Reframing Is A Way To Shift Perspectives

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ELC_section_headerIn this article from the LCM Archive Ruth Hadikin explains what reframing is and how it can support us in shifting our perspectives

reframingWhen I was thirteen I used to cry myself to sleep at night. One night my Dad asked me what was wrong and I asked him why haven’t I got any friends? He replied: People don’t want you telling them what to do all the time. After that I spent years trying to fade to the background. Not stepping forward in case somebody thought I was being bossy.

Fast-forward a few years and I became a Midwife. As a Community Midwife in the UK, I attended a lot of home births. One thing I realized was how important it was to take command. Who’d want a dithering Midwife that seemed unsure of herself? I would arrive at a home where a laboring woman, her partner, her Mother (and usually the Ambulance drivers too!) all breathed a sigh of relief because “The Midwife” had arrived. I loved seeing the relaxation that came on everyone’s faces with the idea that ‘everything’s going to be alright now’.

What might appear to be faults, can actually be our strengths. As a child I was learning leadership and of course I sometimes got it wrong. My Dad was right: people don’t need me to tell them what to do. It was up to me to figure out when my ‘talents’ would be needed, and how to use them appropriately.

The Power of Reframing 'Bossy' as Command and Leadership

In coaching we can take negative criticism and use it as an exercise in discovering our strengths, with a technique known as reframing. We can take any negative remark and reframe it: turning it around to see the positive attributes. It might look something like this:

Take the word ‘bossy’ and explore: In what contexts and situations could that actually be a good thing? Situations where people need direction. Command. Leadership. So now instead of ‘bossy’ you have a gift or talent for ‘leadership’. You just need to learn to be more skillful in how you apply your gift.

We really do need others’ perspectives on us, so that we can see what we need to change and/or improve, but we don’t have to accept the negative contexts in which their views are often delivered. A very wise (and tactful) Midwife named Mary once said to me: Ruth, don’t attack what you want to change. Because most people don’t have the wisdom and skill of  Mary they are likely to tell you what you need to know, in a much cruder (and possibly hurtful) manner.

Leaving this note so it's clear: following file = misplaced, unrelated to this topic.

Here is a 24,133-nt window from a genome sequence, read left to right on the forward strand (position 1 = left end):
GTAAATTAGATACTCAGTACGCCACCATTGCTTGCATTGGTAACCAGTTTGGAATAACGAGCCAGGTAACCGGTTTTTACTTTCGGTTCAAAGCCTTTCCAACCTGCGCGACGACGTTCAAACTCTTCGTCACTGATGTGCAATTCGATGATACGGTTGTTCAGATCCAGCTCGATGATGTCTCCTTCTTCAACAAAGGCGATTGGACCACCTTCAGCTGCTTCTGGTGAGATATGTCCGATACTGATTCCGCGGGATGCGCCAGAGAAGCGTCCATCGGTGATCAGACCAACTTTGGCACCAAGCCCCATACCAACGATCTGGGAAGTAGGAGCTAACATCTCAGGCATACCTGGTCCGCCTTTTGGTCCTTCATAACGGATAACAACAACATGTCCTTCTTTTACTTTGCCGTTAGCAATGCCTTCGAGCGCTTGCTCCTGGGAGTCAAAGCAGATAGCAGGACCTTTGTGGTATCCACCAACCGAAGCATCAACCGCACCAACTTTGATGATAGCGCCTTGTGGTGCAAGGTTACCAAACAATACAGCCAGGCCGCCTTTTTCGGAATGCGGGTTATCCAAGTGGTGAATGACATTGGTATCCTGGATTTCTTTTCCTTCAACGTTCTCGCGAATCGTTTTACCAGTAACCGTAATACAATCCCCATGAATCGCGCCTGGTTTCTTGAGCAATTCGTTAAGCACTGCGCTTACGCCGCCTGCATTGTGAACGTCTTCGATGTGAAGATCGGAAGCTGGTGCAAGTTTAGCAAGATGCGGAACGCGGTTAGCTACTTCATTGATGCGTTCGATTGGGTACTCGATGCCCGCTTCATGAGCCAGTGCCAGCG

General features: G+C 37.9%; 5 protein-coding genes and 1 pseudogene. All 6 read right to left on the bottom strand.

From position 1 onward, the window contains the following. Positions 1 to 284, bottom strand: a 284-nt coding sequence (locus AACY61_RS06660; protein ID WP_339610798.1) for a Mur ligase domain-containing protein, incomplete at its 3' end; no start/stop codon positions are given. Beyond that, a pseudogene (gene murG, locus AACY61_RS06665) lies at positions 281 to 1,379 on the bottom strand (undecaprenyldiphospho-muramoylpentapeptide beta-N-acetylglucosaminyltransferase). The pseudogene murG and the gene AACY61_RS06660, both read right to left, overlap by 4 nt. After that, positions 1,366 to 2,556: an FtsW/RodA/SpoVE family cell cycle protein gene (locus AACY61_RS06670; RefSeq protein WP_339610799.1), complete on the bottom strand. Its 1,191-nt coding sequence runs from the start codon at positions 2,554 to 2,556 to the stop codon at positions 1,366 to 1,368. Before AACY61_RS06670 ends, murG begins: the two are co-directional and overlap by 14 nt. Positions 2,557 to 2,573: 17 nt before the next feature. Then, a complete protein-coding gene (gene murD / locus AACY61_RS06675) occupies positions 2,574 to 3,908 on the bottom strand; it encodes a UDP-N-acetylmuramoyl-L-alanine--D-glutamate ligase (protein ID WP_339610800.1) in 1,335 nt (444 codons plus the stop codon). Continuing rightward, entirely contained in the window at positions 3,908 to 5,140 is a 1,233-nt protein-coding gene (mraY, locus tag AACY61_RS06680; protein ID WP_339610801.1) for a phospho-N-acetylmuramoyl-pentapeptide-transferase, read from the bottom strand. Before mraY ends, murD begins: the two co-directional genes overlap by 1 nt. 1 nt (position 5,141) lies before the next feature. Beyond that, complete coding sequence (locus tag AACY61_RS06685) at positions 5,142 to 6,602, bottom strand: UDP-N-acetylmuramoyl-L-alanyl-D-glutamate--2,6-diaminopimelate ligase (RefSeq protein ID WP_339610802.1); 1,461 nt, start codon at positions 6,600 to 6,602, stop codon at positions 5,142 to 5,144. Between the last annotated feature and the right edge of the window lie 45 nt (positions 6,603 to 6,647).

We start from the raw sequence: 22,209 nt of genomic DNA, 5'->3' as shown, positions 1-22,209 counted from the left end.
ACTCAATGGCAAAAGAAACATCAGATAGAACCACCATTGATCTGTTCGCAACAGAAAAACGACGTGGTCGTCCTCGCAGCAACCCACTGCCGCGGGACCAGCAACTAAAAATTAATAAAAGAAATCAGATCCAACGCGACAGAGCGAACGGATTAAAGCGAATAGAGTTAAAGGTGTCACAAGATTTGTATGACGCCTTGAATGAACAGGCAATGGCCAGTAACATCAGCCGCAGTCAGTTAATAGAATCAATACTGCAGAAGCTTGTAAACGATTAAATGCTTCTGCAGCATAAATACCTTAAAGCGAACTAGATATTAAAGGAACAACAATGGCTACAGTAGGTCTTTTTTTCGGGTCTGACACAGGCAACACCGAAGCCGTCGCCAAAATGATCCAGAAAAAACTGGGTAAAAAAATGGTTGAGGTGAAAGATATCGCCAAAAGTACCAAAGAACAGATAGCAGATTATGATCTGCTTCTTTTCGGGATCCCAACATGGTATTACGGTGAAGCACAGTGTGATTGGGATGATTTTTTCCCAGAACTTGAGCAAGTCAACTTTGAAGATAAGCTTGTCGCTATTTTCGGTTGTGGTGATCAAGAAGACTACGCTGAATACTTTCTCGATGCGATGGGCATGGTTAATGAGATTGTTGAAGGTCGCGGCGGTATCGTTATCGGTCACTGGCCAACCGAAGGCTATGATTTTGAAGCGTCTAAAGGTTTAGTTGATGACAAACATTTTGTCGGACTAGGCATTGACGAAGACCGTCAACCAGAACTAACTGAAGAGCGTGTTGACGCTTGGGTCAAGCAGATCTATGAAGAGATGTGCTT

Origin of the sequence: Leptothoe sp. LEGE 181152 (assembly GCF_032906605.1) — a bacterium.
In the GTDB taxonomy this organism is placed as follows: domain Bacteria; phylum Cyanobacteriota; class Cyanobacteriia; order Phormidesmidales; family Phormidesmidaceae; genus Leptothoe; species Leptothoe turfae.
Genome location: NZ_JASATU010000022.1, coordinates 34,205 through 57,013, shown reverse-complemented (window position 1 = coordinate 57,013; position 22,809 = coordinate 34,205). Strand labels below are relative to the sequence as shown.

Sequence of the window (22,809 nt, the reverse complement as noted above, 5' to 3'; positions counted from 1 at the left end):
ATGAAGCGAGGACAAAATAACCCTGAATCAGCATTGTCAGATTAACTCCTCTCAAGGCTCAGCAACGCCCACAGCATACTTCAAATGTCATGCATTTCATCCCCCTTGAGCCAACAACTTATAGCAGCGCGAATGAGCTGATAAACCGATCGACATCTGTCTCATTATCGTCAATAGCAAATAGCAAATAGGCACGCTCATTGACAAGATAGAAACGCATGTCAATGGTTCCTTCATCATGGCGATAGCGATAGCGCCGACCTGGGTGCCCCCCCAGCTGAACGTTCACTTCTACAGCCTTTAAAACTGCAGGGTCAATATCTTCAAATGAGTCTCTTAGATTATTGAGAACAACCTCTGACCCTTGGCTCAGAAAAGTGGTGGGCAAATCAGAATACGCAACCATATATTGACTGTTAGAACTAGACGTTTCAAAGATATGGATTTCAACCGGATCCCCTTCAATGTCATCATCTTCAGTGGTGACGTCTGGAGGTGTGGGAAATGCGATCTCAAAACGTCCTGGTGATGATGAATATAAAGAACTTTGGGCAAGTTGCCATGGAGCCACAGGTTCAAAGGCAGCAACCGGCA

By reframing you can take their underlying message and turn it around so that you can see the good in it. This gives it meaning and purpose in your life. The next time someone tells you you are bossy, maybe they really said you have leadership potential but you need to polish up your act. Then you can hire a coach who can support you in cultivating your newly-found talent until it becomes a real strength!

Key Points:

  • What appear to be faults can be our strengths.

  • Others’ perspectives show us where we can improve.

  • Reframing allows us to take negative comments and turn them around so they become meaningful and informative.

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Ruth Hadikin

Ruth Hadikin

Ruth Hadikin is Associate Editor and website admin. for Life Coaching Magazine.   She is author of "The Bullying Culture" and "Effective Coaching in Healthcare" and has written articles for many professional journals including the Coaching Corner series for "The Practising Midwife" magazine.

She is a Soul Path Astrologer and Coach and writes regularly for LCM's "Living Soul Astrology" section. Get a 25% discount on a soul astrology report from Ruth for your birthday with LCM's special Birthday Offer! Subscribe to Ruth's newsletter and get "Your Essential Guide To Soul Astrology" free! Her latest book is "Soul Astrology: How Your Rising Sign Reveals Your Soul Path and Life Purpose" read more and/or order your copy at
Ruth Hadikin

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